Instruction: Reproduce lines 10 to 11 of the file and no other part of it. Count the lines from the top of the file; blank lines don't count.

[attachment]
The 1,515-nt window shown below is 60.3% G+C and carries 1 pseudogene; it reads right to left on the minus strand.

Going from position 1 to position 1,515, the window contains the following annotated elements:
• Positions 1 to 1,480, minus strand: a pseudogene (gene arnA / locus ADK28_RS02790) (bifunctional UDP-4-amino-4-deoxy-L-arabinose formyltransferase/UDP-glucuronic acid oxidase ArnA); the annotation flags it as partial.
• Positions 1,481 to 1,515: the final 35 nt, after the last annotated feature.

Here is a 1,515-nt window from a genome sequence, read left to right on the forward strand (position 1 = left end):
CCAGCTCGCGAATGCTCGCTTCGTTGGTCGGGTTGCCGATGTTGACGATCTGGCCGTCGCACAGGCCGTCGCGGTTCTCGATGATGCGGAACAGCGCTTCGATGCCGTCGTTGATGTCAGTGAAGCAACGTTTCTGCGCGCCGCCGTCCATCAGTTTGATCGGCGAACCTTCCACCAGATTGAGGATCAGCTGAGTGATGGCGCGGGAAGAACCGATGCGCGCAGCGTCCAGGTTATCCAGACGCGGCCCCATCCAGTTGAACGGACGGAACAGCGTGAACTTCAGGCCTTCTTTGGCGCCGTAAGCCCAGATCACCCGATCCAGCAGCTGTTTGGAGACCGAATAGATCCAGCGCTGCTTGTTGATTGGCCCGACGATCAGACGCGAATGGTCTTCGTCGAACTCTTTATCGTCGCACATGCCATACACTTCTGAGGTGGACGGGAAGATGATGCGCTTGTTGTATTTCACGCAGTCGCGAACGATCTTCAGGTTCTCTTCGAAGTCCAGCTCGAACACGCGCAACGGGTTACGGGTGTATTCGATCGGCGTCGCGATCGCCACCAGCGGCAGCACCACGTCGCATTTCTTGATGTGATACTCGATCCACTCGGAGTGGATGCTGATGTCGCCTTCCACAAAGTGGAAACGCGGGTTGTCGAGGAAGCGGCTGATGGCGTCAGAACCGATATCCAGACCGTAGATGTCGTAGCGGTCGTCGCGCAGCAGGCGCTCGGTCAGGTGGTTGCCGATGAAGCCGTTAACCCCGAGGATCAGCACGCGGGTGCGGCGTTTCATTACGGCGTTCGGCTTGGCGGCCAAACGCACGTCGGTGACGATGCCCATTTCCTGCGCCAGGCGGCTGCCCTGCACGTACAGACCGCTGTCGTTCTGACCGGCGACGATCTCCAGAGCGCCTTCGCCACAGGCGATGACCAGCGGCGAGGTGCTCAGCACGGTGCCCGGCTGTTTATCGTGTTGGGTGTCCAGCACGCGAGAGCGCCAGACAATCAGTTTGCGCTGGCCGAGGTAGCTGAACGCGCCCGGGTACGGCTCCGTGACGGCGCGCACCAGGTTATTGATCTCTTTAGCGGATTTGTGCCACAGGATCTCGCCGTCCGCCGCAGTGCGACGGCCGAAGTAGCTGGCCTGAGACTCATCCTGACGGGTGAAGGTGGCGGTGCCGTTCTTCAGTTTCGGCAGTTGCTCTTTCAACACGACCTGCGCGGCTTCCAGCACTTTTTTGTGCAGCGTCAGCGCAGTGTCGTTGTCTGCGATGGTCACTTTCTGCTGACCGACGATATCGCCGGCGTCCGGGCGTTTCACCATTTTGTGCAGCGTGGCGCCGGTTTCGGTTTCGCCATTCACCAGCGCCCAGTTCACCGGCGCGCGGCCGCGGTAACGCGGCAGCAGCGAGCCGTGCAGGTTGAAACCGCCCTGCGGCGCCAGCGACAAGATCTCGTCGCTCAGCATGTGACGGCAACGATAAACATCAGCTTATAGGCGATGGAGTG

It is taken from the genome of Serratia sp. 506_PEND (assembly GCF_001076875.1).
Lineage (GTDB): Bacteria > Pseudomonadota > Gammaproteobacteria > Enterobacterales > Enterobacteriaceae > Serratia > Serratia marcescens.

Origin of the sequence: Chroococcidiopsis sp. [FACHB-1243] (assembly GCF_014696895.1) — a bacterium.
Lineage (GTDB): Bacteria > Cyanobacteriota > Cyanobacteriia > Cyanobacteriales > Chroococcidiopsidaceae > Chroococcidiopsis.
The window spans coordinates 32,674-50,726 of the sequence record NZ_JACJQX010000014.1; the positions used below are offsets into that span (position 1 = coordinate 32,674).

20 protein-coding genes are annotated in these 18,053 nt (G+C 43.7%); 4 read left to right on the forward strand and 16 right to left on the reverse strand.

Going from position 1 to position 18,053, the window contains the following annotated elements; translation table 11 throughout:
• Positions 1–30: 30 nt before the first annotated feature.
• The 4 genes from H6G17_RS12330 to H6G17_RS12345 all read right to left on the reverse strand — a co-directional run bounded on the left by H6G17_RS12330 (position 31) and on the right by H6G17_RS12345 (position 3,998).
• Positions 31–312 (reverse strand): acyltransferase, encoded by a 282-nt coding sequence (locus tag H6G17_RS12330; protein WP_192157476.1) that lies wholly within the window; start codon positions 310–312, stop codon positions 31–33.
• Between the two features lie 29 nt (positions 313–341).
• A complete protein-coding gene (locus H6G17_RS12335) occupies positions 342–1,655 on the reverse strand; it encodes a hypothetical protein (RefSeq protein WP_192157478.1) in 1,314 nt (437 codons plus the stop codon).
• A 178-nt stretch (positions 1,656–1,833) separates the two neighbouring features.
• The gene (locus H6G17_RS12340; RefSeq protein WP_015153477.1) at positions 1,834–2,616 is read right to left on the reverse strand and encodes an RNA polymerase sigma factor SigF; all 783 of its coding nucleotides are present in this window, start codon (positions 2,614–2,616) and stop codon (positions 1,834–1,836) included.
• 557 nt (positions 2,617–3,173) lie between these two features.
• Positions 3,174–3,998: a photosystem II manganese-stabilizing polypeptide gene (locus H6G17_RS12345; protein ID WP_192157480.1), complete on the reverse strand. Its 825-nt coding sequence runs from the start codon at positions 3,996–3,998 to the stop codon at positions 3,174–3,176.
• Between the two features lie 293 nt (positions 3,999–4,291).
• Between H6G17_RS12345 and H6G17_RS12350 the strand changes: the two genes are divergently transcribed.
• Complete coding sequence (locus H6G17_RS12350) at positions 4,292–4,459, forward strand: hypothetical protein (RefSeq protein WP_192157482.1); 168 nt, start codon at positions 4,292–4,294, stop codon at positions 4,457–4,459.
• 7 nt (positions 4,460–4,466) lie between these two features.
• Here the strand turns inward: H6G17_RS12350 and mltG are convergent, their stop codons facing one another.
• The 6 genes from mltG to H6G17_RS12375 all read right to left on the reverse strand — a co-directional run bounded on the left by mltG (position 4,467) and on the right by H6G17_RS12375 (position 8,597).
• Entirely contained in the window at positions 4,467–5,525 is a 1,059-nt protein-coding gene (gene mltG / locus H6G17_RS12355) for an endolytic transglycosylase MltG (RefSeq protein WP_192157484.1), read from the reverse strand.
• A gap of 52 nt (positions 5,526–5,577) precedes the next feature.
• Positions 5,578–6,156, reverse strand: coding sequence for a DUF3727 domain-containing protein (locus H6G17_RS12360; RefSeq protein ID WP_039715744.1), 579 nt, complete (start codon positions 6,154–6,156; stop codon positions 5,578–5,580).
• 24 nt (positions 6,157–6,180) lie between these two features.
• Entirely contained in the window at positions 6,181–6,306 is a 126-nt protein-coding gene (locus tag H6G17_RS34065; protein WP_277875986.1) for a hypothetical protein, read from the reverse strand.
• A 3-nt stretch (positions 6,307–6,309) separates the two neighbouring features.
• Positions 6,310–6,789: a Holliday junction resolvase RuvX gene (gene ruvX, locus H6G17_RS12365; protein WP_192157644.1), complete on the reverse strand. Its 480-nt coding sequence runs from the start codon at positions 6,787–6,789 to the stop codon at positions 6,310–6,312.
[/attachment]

Lineage (GTDB): Bacteria > Cyanobacteriota > Cyanobacteriia > Cyanobacteriales > Chroococcidiopsidaceae > Chroococcidiopsis.
The window spans coordinates 32,674-50,726 of the sequence record NZ_JACJQX010000014.1; the positions used below are offsets into that span (position 1 = coordinate 32,674).